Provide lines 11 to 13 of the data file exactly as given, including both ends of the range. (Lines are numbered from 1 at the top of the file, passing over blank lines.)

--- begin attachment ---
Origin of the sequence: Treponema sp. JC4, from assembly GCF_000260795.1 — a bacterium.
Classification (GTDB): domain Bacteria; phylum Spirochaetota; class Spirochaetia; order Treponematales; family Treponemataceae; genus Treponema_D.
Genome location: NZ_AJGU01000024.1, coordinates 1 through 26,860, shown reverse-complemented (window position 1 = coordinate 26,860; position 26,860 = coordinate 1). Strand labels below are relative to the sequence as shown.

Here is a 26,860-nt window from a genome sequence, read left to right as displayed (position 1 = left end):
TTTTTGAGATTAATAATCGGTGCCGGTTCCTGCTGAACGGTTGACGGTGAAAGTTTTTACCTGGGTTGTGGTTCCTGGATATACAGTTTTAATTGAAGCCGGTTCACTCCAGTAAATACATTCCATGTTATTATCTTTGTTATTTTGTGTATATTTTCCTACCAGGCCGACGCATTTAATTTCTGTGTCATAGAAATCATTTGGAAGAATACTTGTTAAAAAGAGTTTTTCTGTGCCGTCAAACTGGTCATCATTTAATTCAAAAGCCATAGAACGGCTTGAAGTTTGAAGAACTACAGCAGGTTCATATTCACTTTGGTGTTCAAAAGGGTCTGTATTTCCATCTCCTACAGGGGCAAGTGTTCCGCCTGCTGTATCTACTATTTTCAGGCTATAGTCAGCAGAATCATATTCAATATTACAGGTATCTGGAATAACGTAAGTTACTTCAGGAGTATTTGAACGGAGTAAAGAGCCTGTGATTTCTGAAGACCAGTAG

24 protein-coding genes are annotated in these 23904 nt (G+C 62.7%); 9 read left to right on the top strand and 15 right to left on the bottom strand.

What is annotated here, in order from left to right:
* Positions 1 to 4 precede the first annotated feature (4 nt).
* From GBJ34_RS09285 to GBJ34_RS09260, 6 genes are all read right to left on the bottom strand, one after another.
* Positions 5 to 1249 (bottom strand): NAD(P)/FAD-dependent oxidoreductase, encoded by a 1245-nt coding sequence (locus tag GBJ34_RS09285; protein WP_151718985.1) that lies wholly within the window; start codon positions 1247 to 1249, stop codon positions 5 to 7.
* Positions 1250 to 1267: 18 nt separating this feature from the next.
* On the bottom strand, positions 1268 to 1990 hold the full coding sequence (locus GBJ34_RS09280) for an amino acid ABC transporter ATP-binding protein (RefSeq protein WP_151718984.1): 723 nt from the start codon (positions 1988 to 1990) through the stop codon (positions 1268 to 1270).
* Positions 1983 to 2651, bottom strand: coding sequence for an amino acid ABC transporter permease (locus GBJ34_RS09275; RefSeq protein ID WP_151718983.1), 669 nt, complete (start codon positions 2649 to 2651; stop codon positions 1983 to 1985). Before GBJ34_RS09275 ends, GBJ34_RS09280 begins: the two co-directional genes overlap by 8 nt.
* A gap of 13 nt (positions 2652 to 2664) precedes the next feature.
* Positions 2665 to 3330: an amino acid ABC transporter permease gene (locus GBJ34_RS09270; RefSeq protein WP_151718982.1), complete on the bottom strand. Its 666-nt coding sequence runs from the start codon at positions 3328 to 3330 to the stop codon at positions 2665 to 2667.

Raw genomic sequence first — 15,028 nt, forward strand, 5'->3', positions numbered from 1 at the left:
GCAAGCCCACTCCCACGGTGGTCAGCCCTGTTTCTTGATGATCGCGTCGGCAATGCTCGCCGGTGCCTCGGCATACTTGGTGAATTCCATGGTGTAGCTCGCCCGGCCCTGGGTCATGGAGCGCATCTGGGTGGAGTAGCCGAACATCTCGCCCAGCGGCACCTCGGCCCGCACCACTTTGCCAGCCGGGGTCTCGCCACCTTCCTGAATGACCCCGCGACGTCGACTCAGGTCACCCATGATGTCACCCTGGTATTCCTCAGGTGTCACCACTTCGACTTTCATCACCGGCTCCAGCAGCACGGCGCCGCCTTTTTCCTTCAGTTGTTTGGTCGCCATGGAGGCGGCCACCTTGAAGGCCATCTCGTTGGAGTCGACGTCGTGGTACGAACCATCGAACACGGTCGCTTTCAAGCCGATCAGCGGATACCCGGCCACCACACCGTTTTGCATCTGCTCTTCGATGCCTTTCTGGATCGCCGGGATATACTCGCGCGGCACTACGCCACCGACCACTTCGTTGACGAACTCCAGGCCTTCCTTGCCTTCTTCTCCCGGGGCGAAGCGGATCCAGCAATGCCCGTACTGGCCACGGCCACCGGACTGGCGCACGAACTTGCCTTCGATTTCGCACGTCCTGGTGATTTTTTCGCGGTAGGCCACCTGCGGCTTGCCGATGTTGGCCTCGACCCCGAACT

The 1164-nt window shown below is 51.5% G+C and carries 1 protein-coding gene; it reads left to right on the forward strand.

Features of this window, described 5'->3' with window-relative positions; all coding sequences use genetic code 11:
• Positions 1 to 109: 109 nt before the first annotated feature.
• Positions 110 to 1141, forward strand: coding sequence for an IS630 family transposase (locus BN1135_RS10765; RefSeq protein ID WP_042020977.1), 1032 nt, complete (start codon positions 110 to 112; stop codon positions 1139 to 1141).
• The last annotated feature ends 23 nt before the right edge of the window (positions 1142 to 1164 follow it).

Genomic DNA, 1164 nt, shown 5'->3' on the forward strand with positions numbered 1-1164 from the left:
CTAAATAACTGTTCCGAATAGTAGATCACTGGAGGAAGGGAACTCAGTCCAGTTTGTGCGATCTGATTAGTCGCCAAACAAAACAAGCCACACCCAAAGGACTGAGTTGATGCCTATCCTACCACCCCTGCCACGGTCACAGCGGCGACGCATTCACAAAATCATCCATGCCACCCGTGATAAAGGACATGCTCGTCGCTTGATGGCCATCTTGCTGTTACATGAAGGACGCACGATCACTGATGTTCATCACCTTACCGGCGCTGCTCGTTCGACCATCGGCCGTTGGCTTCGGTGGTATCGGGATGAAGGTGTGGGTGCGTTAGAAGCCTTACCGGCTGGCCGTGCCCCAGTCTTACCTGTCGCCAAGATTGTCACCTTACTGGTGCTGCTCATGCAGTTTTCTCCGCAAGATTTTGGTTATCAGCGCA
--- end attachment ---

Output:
* Positions 1250 to 1267: 18 nt separating this feature from the next.
* On the bottom strand, positions 1268 to 1990 hold the full coding sequence (locus GBJ34_RS09280) for an amino acid ABC transporter ATP-binding protein (RefSeq protein WP_151718984.1): 723 nt from the start codon (positions 1988 to 1990) through the stop codon (positions 1268 to 1270).
* Positions 1983 to 2651, bottom strand: coding sequence for an amino acid ABC transporter permease (locus GBJ34_RS09275; RefSeq protein ID WP_151718983.1), 669 nt, complete (start codon positions 2649 to 2651; stop codon positions 1983 to 1985). Before GBJ34_RS09275 ends, GBJ34_RS09280 begins: the two co-directional genes overlap by 8 nt.